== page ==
Invasive airport scanners, innocent men executed, and the largest prison population in the world
Criminal law and criminal justice in the United States may reasonably be said to be in a state of crisis in many different aspects: the increasing amount of criminal law, the kinds of things it tries to address, its enforcement, the level of criminal activity, and punishment.
The sub-title of a book published by the Cato Institute some years ago underscores the reality of the explosion of criminal law in recent decades: The Criminalization of Just about Everything (the title was a not-so-humorous take-off from the old “Monopoly” game: Go Directly to Jail). What were formerly merely torts are now criminalized. The federal criminal code has ballooned; few things used to be federal offenses, now many are. Things that a few decades ago no one would have dreamed would bring the heavy hand of the law on someone result in criminal charges (like the case of the West Virginia middle-school student recently jailed for “disturbing the educational process” for arguing with his teacher about whether he could wear his pro-NRA tee-shirt). An increasing amount of statutory law—both in the criminal and non-criminal categories—is vague and unclear. Among the best examples are the child abuse and neglect laws, triggered by the passage of the federal Mondale Act forty years ago. The result has been a child protective system (CPS) spending most of its time investigating innocent childrearing behaviors and a veritable national crisis of false reporting (80% or so of the reports are unfounded). Many federal criminal law provisions are now contained within the mountain of regulatory law—taking up somewhere around 75,000 pages in the Federal Register—some of which is contradictory, unclear, or unworkable. As federal appellate judge Edith Jones stated several years ago, federal agencies “have made the law so complicated that it is difficult to decipher and often contradicts itself.”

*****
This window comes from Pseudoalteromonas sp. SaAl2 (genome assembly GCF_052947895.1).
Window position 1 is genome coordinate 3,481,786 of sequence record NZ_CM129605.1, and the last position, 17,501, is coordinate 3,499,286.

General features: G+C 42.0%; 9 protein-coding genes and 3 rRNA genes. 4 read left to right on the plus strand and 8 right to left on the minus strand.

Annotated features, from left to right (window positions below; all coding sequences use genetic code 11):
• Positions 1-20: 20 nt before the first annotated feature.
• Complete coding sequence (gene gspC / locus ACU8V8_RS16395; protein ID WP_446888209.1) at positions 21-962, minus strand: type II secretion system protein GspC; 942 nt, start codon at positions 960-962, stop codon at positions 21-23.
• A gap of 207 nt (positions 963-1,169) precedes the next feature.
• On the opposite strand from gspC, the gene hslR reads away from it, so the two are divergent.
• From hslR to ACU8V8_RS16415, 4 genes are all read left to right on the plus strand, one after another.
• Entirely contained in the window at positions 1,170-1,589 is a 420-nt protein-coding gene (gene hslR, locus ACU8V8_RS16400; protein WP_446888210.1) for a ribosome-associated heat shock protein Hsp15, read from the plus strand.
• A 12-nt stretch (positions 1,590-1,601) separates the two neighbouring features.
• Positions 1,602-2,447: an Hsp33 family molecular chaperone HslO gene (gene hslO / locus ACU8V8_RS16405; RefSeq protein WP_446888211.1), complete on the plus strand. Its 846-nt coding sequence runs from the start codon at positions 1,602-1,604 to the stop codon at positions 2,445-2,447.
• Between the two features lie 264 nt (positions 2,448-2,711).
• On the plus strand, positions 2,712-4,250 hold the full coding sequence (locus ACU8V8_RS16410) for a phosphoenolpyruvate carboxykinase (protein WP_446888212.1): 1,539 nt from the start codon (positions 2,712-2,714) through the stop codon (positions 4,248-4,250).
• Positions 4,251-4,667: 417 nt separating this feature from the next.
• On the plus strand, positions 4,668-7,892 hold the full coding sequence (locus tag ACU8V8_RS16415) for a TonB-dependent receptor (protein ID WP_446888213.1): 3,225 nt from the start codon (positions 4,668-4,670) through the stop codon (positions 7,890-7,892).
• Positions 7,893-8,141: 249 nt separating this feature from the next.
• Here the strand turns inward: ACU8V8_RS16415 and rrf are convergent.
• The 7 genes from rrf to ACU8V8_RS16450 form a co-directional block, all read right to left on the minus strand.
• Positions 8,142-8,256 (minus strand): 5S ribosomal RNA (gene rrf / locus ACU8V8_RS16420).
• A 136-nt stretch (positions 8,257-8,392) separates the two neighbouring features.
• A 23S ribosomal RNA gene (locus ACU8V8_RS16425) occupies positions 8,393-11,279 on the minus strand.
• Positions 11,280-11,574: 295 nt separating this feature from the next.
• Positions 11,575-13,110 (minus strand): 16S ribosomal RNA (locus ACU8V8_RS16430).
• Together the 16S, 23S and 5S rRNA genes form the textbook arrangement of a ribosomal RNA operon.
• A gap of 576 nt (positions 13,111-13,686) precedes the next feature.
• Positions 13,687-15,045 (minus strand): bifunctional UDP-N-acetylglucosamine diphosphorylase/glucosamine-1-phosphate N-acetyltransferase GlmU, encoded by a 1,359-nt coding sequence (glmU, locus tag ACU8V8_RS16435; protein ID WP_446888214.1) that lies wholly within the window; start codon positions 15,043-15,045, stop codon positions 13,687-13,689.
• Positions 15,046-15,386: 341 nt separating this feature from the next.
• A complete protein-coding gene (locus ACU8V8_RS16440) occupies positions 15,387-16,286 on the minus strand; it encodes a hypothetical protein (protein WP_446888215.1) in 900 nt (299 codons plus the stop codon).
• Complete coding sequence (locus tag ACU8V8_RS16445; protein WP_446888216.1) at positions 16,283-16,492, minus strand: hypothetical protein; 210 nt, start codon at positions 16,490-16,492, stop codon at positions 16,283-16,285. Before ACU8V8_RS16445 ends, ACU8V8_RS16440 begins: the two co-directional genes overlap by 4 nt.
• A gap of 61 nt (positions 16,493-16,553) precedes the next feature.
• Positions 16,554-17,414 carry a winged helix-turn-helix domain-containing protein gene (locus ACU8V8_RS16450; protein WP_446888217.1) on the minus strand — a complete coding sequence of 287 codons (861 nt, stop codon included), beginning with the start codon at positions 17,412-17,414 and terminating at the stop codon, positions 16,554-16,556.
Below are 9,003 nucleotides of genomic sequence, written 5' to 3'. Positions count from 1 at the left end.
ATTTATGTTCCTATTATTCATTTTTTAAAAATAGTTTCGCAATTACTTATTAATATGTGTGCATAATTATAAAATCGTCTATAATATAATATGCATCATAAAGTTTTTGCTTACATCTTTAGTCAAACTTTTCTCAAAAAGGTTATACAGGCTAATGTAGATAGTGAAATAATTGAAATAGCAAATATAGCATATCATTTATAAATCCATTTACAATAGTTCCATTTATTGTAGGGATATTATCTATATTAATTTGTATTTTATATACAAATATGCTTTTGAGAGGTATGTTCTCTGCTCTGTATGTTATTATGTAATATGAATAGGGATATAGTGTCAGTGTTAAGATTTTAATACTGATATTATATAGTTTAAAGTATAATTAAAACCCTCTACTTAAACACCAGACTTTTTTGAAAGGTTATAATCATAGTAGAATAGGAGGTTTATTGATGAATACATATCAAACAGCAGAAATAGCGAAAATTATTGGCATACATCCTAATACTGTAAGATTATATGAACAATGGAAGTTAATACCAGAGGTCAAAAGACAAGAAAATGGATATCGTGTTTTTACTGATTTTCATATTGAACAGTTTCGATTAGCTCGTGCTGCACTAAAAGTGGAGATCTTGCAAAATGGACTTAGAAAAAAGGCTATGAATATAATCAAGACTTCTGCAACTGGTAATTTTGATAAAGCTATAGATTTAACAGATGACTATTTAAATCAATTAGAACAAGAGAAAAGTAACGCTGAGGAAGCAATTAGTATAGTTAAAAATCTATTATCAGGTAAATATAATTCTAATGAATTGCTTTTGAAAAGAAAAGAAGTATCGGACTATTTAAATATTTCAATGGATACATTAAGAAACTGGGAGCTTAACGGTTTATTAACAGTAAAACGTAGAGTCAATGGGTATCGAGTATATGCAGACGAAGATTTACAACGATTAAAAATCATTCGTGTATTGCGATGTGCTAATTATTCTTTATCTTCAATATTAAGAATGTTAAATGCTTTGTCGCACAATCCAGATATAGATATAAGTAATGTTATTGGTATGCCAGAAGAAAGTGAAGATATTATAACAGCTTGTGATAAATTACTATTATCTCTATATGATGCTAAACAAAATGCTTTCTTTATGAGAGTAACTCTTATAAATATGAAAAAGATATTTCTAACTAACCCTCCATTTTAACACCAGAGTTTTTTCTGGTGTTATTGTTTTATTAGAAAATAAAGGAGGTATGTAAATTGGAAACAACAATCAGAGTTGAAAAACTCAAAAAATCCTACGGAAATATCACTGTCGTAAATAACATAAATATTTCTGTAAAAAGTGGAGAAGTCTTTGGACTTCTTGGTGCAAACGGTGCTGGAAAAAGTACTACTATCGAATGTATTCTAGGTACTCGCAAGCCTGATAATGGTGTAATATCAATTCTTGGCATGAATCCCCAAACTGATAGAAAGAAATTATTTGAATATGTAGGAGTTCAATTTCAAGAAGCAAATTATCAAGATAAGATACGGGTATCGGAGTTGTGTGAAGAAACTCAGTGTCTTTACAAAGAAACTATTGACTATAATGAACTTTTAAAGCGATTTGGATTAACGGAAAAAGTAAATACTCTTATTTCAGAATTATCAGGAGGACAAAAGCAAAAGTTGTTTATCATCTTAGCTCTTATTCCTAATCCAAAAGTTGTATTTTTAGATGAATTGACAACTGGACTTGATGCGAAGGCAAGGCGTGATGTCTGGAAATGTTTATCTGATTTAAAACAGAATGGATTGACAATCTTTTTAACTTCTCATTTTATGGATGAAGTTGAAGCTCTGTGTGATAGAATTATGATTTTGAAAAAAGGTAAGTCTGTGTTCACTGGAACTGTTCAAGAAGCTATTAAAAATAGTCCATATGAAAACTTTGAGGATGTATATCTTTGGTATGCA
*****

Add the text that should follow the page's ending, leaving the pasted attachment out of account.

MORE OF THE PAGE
The effect of all this is to make a mockery of law and to encourage a lack of respect for it. It makes it difficult to take seriously the old standard—hearkening back to Roman law—that “ignorance of the law is no excuse.” How many of us can reasonably work our way through 75,000 pages (and that’s just one type of current law), even if we could decipher it? It also encourages arbitrary government action. The obvious implication of such developments is the weakening of the rule of law, which was a bedrock principle of the American Founding to help protect against just such arbitrariness and insure liberty. Catholic social teaching also stresses the essentiality of the rule of law.
It is not surprising that the amount of positive law—the law of the state—has mushroomed. As Russell Kirk said, “order is the first need of all”; without it life becomes intolerable, and so men will give up almost anything else to get it. At a time when most of the other traditional means of securing order—religion, the family, sound morality, and strong community life—have in large measure broken down, all that seems to be left is the coercive power of the state as expressed through its laws. Externally imposed order intensifies when internal order—which makes self-control possible—weakens. Still, this does not completely explain our current situation. It is also a result of an ideological atmosphere that increasingly sees the state as the all-purpose solution—this probably reflects the influence of a vague, vulgarized Marxism—and simply of a certain way of thinking that increasing took hold in America as the twentieth century progressed (“there oughta be a law”).
Not only has the breakdown of internal control meant more external control